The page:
|Release Date:||June 1995|
Without a doubt, Hagane: The Final Conflict is one of the most criminally overlooked games from the 16-bit era. With its swift, action-packed gameplay coupled with a unique futuristic Japanese theme, Hagane is a special treasure indeed. It doesn't dazzle or blow you away aesthetically but it is very, very fun. The old-school difficulty will satisfy hardcore gamers as well. The only problem? Hagane is *extremely* rare so good luck actually finding a copy.
Overview: At first glance, I am certain that many of you had a similar "What the heck is Hagane?" reaction. After all, Hagane is a game that even a lifelong NES/SNES fan like myself didn't even know about until last year (2012). I feel ashamed of this sad fact but it is the truth.
After doing a bit of research, I began to understand how a fantastic game such as Hagane could slip through the cracks of obscurity so easily. Hagane: The Final Conflict (even the subtitle is a bit confusing as it only appears within the game and is nowhere to be found on the game's label) had the misfortune of being one of those rare Blockbuster exclusive games that couldn't even be purchased in stores. Remember The Flintstones: Surprise At Dinosaur Peak for the NES? That game was another rental exclusive which explains why it is so incredibly rare and valuable (particularly complete). The same goes for Hagane. And while both Hagane and the second Flintstones game are juicy collectibles today, it is a shame that...well...no one got to actually play them!
This is truly unfortunate because Hagane: The Final Conflict is a fantastic action/platformer! It features a wide variety of attacks/moves (very impressive for a Super Nintendo game) and a satisfying challenge level that hardcore gamers will appreciate for sure! The best comparison that I can think of off the top of my head would be a combination of Ninja Gaiden and Strider elements. If you were to mix those two games together and add a heavy Japanese influence/theme, Hagane might be the final product. That is paying the game a very good compliment too because I absolutely adore the classic Ninja Gaiden series for the NES (Strider was solid too but Ninja Gaiden was way better IMO).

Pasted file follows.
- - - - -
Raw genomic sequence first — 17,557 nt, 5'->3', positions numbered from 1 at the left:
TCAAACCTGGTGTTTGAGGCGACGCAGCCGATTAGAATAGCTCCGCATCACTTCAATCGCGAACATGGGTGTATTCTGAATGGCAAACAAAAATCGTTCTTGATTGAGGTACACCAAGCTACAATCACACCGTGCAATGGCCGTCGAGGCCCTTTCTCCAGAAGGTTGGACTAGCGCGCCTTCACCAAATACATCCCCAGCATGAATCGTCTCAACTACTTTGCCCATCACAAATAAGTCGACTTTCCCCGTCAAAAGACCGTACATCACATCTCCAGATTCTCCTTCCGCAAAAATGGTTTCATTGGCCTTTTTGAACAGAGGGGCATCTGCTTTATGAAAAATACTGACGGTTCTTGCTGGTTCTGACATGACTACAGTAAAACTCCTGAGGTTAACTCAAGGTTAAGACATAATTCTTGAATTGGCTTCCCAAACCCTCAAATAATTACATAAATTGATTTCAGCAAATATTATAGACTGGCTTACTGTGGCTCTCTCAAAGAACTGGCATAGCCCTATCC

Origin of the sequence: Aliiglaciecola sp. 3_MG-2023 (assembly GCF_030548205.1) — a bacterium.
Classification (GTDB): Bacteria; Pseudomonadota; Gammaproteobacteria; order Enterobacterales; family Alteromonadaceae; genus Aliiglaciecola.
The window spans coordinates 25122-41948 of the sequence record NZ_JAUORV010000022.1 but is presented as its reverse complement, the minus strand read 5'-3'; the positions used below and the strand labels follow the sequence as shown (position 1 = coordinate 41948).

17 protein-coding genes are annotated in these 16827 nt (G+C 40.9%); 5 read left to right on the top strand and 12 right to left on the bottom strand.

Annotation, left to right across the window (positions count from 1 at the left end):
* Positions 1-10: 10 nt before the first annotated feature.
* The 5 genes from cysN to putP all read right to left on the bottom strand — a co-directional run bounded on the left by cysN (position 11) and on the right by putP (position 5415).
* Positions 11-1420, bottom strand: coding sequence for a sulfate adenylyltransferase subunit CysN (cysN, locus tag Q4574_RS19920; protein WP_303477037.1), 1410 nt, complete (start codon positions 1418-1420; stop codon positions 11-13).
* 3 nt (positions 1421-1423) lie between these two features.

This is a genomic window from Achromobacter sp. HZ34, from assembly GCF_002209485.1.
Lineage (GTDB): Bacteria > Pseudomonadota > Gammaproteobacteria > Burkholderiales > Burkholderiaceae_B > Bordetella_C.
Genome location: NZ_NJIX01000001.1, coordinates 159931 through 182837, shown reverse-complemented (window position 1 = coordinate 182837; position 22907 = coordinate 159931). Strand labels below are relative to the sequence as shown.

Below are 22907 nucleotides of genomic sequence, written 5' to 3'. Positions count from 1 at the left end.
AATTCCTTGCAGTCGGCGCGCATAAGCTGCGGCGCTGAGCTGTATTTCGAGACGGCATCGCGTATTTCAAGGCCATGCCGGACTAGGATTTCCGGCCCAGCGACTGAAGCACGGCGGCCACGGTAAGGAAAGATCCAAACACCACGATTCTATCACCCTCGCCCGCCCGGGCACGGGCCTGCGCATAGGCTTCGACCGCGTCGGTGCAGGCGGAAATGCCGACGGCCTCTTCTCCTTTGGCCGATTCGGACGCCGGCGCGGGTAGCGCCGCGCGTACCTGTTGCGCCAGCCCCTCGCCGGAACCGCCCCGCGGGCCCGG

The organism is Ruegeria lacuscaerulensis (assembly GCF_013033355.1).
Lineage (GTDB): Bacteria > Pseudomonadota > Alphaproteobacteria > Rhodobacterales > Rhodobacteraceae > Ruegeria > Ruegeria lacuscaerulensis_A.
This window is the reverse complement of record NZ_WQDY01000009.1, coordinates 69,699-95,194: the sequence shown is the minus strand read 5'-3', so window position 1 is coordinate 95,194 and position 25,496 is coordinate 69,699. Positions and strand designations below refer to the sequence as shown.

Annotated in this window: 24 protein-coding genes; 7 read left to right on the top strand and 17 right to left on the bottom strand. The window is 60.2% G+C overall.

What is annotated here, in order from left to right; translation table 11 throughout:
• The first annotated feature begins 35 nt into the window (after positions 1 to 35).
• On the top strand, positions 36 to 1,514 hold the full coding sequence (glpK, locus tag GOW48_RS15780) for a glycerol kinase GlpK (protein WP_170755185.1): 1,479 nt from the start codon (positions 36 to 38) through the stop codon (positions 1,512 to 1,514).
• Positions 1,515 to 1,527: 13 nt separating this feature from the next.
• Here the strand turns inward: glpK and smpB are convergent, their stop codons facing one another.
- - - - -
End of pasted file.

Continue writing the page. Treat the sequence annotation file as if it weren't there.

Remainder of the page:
To give you just a brief overview, you control this sweet-looking cybernetic ninja who basically beats the crap out of anything that crosses his path! Enemy cyborgs, muscular Japanese clowns (at least they look like clowns), Raiden-like foes who seem to pay tribute to Raiden from Mortal Kombat fame, bats (Why are bats in every action-platformer known to man?), and additional random vermin await you in Hagane. And to defeat them, you possess a full arsenal of weapons/abilities. Your sword can be used infinitely but due to its short range, you will want to use your spears/dirks and old-fashioned grenades depending on the situation. Your spears/dirks and grenades are limited but by defeating enemies, you will receive capsules that increase your respective ammo. You also have special nukes (for lack of a better word) that will essentially destroy everything on the screen (ala Contra 3!) These are fairly rare but by collecting a slew of them, you can build up an arsenal that will leave even Arnold Schwarzenegger green with envy! And if the weapons/items I touched on above are not enough, you can even execute some pretty impressive acrobatics that involve you punching or jump kicking your enemies in spectacular style by simply holding the L or R buttons! These moves can be pretty tricky to time just right but they are sure to impress when executed cleanly.
There are a few additional nuances in Hagane as well! Whenever you jump and are still on your way up, you can press the jump button again to execute a spinning roll. This move in particular is one that you simply have to master in order to finish the game. In addition to making some of the more difficult jumps a cinch to execute, you can use this move against any wall in order to wall jump! This was almost certainly inspired by Ninja Gaiden although the move itself feels different.
You also have a grappling hook of sorts that allows you to reach higher platforms. You can even attempt to use it as a weapon but I don't personally recommend it. Another battle tactic involves pressing Down on the D-Pad to literally burn your enemies with your feet. This move isn't terribly powerful but it does come in handy in preserving your life.